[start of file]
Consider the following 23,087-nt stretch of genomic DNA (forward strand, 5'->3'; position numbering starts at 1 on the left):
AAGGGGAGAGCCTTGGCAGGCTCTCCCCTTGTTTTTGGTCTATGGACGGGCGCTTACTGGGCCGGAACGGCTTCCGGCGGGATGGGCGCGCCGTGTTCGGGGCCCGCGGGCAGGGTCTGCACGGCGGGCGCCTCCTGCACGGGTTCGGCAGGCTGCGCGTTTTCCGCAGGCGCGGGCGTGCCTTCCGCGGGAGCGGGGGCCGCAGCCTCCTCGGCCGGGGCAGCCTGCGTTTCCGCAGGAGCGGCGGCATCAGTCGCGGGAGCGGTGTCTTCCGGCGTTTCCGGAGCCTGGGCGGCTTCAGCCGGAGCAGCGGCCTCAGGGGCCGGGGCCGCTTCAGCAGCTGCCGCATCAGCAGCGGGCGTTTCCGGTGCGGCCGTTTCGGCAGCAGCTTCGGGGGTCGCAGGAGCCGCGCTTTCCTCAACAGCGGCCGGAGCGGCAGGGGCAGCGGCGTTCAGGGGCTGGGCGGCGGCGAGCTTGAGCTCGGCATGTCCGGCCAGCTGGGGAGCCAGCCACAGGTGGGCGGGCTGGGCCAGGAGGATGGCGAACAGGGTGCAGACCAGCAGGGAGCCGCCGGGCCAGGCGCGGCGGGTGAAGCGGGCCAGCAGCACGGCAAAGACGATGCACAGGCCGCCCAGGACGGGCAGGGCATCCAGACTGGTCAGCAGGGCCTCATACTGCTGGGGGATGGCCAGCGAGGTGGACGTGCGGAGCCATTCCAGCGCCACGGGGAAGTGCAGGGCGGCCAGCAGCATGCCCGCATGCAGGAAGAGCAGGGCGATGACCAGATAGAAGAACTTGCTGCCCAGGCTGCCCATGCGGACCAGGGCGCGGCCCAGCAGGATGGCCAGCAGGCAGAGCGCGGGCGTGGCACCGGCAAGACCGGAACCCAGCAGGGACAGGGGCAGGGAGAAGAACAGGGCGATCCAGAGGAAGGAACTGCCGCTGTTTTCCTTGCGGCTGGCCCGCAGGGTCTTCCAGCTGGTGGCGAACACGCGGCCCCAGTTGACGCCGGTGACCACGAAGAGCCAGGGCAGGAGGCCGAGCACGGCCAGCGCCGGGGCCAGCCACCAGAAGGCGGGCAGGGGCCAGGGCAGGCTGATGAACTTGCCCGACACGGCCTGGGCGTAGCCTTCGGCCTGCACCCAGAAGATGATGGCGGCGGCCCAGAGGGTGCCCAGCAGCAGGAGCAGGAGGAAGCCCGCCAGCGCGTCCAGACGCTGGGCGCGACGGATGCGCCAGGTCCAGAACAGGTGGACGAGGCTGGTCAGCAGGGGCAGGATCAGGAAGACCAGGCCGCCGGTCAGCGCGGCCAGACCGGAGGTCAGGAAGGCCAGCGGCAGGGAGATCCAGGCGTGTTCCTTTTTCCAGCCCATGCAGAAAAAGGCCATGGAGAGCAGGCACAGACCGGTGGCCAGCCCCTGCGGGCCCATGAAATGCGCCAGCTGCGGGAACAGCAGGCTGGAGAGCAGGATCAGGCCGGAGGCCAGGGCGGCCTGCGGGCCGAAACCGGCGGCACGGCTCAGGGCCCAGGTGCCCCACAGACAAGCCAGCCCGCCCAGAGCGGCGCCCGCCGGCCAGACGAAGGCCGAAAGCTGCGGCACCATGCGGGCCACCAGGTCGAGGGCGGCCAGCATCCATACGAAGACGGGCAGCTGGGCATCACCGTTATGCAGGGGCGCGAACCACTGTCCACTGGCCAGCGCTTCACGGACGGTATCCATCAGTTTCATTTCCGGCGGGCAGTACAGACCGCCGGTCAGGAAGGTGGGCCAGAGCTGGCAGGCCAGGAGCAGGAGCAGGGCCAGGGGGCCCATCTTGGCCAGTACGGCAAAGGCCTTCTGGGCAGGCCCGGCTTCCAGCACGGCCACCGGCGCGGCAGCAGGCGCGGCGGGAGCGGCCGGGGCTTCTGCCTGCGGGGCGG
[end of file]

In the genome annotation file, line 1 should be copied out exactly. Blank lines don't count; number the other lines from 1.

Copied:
Consider the following 23,087-nt stretch of genomic DNA (forward strand, 5'->3'; position numbering starts at 1 on the left):